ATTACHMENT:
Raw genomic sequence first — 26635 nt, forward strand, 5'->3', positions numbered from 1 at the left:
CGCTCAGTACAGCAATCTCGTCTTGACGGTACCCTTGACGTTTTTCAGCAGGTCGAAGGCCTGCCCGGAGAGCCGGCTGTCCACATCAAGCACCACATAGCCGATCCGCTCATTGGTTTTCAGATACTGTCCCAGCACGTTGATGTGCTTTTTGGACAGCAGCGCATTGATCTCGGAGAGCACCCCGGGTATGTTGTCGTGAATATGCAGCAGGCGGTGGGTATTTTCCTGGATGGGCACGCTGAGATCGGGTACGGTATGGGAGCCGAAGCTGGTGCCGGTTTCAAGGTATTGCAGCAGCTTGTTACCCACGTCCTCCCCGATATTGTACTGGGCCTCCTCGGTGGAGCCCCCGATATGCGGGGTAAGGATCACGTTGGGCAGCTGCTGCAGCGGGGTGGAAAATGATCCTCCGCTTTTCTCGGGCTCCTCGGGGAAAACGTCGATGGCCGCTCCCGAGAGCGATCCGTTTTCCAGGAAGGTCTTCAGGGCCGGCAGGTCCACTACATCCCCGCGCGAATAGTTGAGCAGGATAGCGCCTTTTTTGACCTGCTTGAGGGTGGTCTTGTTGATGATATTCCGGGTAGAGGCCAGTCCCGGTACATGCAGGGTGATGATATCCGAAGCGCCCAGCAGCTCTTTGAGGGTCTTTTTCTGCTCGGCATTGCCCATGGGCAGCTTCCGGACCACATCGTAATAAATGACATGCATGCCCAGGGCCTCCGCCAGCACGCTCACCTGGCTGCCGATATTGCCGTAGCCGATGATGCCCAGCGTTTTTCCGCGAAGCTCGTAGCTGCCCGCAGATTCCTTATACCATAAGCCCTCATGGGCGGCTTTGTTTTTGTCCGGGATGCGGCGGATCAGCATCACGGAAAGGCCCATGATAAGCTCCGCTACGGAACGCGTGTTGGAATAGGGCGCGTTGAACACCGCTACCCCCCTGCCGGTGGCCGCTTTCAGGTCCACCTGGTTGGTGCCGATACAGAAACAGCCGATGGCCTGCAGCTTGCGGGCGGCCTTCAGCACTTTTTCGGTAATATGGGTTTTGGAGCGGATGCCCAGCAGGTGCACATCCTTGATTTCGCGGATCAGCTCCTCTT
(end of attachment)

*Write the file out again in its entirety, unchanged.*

Raw genomic sequence first — 26635 nt, forward strand, 5'->3', positions numbered from 1 at the left:
CGCTCAGTACAGCAATCTCGTCTTGACGGTACCCTTGACGTTTTTCAGCAGGTCGAAGGCCTGCCCGGAGAGCCGGCTGTCCACATCAAGCACCACATAGCCGATCCGCTCATTGGTTTTCAGATACTGTCCCAGCACGTTGATGTGCTTTTTGGACAGCAGCGCATTGATCTCGGAGAGCACCCCGGGTATGTTGTCGTGAATATGCAGCAGGCGGTGGGTATTTTCCTGGATGGGCACGCTGAGATCGGGTACGGTATGGGAGCCGAAGCTGGTGCCGGTTTCAAGGTATTGCAGCAGCTTGTTACCCACGTCCTCCCCGATATTGTACTGGGCCTCCTCGGTGGAGCCCCCGATATGCGGGGTAAGGATCACGTTGGGCAGCTGCTGCAGCGGGGTGGAAAATGATCCTCCGCTTTTCTCGGGCTCCTCGGGGAAAACGTCGATGGCCGCTCCCGAGAGCGATCCGTTTTCCAGGAAGGTCTTCAGGGCCGGCAGGTCCACTACATCCCCGCGCGAATAGTTGAGCAGGATAGCGCCTTTTTTGACCTGCTTGAGGGTGGTCTTGTTGATGATATTCCGGGTAGAGGCCAGTCCCGGTACATGCAGGGTGATGATATCCGAAGCGCCCAGCAGCTCTTTGAGGGTCTTTTTCTGCTCGGCATTGCCCATGGGCAGCTTCCGGACCACATCGTAATAAATGACATGCATGCCCAGGGCCTCCGCCAGCACGCTCACCTGGCTGCCGATATTGCCGTAGCCGATGATGCCCAGCGTTTTTCCGCGAAGCTCGTAGCTGCCCGCAGATTCCTTATACCATAAGCCCTCATGGGCGGCTTTGTTTTTGTCCGGGATGCGGCGGATCAGCATCACGGAAAGGCCCATGATAAGCTCCGCTACGGAACGCGTGTTGGAATAGGGCGCGTTGAACACCGCTACCCCCCTGCCGGTGGCCGCTTTCAGGTCCACCTGGTTGGTGCCGATACAGAAACAGCCGATGGCCTGCAGCTTGCGGGCGGCCTTCAGCACTTTTTCGGTAATATGGGTTTTGGAGCGGATGCCCAGCAGGTGCACATCCTTGATTTCGCGGATCAGCTCCTCTT